Tom Russo (Trades, Portfolio) is a Managing Member of Gardner Russo & Gardner and a General Partner of Sempre Vic Partners. As an investor, he looks for long-term value businesses, particularly family-owned businesses. All today, he manages over $12 billion in assets. He recently gave an interview in which he talked about two key investing lessons that he learned from Warren Buffett (Trades, Portfolio).
Two ways of looking at the margin of safety
Russo explains the difference between Buffetts early-life strategy of buying cigar butt companies, and his later approach of buying great businesses at fair prices:
Warren at our class [at Stanford Business School] said that the only break the government gives is the non-taxation of unrealised gains. So invest accordingly. Thats different than the 50 cent dollar bill approach that he had used as a starting investor when he bought liquidating trusts and other instruments.
The discounted price was the margin of safety [for 50 cent dollars]. The trouble is, to get a return from that - the asset is not growing in value - you have to close the discount. Take the cash, pay taxes, move on, try to find another one. But the fact is, another way to look at a margin of safety is as a businesss capacity to reinvest, and the strength of its competitive advantage. Then you dont have to sell.
In the cigar butt approach, the margin of safety is the price you pay - even if your valuation is off by some amount, you know that you are approximately right. In the great businesses approach, the margin of safety is the quality of the company - even if you overpay, you know that the difference will eventually be made up. Both are a form of insurance against mispricing and fundamentally represent the same thing.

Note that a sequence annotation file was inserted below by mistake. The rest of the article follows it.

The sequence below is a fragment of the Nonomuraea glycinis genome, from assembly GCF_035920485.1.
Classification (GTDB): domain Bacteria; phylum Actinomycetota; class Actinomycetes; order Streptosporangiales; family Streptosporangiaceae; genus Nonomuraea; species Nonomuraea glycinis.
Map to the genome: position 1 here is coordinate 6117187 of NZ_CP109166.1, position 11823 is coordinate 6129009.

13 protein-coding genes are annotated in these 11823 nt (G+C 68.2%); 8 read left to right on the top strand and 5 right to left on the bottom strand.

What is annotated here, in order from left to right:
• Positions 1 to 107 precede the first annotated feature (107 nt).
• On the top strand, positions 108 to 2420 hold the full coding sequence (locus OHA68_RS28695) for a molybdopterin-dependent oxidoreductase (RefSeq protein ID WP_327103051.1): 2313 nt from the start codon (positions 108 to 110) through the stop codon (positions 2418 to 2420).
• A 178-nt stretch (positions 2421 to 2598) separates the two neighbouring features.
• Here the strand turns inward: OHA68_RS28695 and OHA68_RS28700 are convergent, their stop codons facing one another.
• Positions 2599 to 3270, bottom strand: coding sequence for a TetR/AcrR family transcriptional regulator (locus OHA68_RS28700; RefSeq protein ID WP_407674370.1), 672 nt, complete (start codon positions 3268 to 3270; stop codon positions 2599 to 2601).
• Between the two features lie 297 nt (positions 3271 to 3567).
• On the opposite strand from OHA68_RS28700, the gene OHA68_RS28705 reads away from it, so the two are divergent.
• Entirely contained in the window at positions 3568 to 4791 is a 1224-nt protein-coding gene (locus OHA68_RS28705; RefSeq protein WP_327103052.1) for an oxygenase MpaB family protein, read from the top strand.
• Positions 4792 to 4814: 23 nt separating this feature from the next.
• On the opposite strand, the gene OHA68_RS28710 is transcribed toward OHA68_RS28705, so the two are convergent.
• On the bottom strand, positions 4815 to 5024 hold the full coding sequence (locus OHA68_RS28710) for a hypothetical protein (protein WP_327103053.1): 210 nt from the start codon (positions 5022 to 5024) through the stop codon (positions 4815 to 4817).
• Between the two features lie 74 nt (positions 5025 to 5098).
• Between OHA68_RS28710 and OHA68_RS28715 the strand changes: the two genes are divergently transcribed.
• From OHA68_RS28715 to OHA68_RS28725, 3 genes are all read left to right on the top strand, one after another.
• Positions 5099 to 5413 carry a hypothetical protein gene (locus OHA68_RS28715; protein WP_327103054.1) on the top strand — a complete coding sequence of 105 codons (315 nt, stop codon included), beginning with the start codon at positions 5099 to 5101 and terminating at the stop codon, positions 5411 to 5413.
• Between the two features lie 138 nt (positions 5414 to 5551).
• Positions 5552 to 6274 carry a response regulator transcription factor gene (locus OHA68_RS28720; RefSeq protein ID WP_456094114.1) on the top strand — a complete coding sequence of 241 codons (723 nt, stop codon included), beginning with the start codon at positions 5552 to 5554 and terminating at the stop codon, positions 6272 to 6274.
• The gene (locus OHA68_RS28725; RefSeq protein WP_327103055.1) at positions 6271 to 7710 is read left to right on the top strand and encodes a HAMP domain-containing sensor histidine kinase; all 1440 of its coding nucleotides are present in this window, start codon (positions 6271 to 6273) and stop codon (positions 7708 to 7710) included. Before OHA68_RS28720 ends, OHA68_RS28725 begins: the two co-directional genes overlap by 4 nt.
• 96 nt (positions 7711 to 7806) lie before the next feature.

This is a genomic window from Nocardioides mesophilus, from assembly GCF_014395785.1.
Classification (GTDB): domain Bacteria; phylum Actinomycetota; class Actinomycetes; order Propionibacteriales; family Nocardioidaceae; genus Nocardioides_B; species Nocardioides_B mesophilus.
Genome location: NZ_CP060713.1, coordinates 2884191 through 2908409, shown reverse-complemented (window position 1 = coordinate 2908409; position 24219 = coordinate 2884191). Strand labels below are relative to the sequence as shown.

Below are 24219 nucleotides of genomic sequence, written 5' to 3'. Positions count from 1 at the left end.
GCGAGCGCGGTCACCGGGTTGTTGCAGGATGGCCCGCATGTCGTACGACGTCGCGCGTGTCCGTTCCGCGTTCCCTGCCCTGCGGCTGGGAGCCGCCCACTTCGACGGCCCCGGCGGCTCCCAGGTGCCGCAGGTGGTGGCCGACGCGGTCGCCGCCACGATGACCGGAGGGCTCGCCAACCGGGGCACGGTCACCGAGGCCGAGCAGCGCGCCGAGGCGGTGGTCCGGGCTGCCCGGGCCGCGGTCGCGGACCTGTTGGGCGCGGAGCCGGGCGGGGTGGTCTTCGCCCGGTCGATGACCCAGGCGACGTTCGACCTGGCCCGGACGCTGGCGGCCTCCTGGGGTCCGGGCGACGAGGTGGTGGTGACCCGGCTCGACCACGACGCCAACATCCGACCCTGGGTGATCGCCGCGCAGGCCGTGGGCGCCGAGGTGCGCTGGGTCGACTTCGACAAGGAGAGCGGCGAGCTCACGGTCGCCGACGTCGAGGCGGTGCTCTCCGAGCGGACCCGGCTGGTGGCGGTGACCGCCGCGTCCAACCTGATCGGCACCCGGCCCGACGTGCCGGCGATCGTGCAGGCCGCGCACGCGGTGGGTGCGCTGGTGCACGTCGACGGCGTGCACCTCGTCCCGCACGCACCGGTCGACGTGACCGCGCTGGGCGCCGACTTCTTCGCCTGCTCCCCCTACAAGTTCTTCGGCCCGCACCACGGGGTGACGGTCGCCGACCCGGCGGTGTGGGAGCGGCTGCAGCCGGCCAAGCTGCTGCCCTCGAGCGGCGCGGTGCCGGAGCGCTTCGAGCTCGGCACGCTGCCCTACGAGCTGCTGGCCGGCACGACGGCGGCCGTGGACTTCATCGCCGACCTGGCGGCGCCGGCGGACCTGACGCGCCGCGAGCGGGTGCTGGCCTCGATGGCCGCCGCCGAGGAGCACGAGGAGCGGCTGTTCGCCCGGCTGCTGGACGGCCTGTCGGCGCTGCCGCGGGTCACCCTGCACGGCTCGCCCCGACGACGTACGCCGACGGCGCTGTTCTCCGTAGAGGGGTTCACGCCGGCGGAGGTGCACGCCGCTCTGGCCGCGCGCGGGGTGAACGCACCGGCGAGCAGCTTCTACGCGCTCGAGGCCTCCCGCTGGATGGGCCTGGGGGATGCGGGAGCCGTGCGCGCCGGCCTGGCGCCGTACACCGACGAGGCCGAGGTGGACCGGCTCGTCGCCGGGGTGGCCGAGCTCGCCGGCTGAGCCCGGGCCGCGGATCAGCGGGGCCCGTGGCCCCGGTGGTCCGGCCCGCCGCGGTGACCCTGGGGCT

The second lesson was that you cant make a good deal with a bad person. Thats [the concept of] agency cost. Thats when you give your money to a third party to invest on your behalf and they want to make it on their behalf. And that is something that is rife in the investment world and you have to guard against that.
The idea is that if youre holding a company for a long time, you are trusting management to reinvest capital in that business. As an investor you have to be sure that the executive and board is deploying that money in your interest, rather than their own. You would want them to pursue a course of action that ensured long-term stability, rather than a short-term increase in the stock price, so, for instance, choosing to devote more money to capex than share repurchases.
The problem is that management can often opt for the short-term gain, particularly if their incentives are distorted by free stock options. For this reason, successful long-term investing must necessarily involve a judgement of character, as well as a good assessment of financial strength.
Disclosure: The author owns no stocks mentioned.